I don’t tell you this to elicit a response in our direction. I tell you this in hopes that you might consider a care-giver who is within arm’s reach of your ministry today. Someone who needs noticing, who needs a few minutes of your time and your tending. Someone who would benefit from a phone call, a note, a lunch date all offered in the name of God’s love because you understand that loving “the most excellent way” (see 1 Corinthians 13) means putting others’ needs above your own. It’s such a simple thing … noticing the pain of others. It doesn’t take much to abate the human need to be noticed. It simply requires your willingness to re-direct your attention away from self and to channeling that attention in the direction of others.

Perhaps, today, you could give your attention to the care-giver of someone who is sick; in doing so, you give to the patient as well. Don’t wait to be asked. Just do. Do it today; do it because our God has done the same for us.

He noticed us. He notices us still. We must give our hearts–our energies and our efforts–to the same. As always…

Peace for the journey,
PS: The winner of Michael O’Brien’s CD is #13, Stephanie! I’ll have this in the mail to you be week’s end.

30 Responses to on noticing the care-givers

  1. Love that Billy. You KNOW this is a passion of mine – for selfish reasons, of course. But still I'm sharing it with folks. Thank you, dear Elaine!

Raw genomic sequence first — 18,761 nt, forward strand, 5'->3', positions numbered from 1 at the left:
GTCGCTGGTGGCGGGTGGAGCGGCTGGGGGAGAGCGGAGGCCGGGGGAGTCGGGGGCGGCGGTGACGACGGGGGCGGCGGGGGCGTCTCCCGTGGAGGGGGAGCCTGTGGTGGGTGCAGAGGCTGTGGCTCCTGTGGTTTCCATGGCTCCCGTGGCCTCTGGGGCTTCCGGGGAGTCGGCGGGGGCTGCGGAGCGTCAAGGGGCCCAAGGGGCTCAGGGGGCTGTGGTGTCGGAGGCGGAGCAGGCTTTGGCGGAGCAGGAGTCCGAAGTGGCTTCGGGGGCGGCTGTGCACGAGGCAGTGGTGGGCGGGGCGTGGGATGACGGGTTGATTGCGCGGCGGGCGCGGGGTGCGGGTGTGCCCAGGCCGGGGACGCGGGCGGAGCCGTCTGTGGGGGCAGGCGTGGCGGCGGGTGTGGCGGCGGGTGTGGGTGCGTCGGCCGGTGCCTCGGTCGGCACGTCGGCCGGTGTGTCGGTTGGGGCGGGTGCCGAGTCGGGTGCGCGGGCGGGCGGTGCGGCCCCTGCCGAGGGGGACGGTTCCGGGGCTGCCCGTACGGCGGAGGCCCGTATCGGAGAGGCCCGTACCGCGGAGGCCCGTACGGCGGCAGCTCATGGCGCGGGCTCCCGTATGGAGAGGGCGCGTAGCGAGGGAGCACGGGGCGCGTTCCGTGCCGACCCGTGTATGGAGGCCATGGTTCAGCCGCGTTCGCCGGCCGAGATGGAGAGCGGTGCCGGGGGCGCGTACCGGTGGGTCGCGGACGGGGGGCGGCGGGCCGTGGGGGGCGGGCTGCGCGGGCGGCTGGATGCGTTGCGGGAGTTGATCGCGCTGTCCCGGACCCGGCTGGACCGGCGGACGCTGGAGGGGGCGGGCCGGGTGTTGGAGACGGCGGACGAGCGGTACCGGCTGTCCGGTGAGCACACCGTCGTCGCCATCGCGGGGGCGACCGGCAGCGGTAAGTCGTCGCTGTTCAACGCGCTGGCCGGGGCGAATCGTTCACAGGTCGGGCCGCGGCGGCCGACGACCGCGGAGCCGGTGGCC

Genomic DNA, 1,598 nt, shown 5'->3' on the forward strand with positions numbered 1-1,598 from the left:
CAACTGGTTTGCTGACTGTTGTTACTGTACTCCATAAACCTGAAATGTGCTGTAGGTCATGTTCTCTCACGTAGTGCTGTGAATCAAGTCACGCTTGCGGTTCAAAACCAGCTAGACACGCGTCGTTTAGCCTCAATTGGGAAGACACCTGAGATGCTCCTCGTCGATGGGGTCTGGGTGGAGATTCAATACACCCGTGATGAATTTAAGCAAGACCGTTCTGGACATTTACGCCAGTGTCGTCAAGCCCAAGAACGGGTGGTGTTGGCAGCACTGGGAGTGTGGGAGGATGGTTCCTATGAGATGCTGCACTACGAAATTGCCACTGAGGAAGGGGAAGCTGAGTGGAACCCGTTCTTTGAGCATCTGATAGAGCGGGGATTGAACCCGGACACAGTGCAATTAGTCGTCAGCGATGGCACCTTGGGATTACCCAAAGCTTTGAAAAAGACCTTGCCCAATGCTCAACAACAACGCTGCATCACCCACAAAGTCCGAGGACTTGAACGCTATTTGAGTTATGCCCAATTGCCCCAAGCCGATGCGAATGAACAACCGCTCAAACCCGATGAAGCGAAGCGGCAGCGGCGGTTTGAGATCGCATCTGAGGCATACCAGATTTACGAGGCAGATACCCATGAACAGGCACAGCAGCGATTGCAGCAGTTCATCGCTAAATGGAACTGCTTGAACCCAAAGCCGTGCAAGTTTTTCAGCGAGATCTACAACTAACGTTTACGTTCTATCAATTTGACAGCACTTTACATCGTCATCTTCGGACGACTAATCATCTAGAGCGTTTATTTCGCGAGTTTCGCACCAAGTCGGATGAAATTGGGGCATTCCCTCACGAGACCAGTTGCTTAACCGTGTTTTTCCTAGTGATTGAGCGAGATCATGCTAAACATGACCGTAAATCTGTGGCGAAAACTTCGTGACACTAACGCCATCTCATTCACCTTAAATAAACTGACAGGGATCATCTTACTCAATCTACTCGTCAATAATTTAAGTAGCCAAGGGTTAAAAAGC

2. I have prayed for Billy a number of times over the past months… He is part of your healing, a great part.

    Praise God. May God continue to build strength inside of him as he ministers God's healing love to you.


  3. Such a convicting post…I think we all get caught up in our own needs and often fail to see the needs of those around us.
    btw…I love those personality tests…it's amazing how accurate they are and how helpful they can be in understanding our differences.

  4. Oh Elaine,
    This is SO true!
    As a care-giver for 8 years of an ill spouse, it was seldom that I was 'recognized' for my faithful service to his needs. Yet, I would do it again in a moment if only given the chance.
    Your Billy is a HERO in every sense of the word!
    Thank you for writing this truth so beautifully:)
    Blessings for a strong and healthy day!!

  5. Praise GOD for your ability to put on paper what the church needs to hear!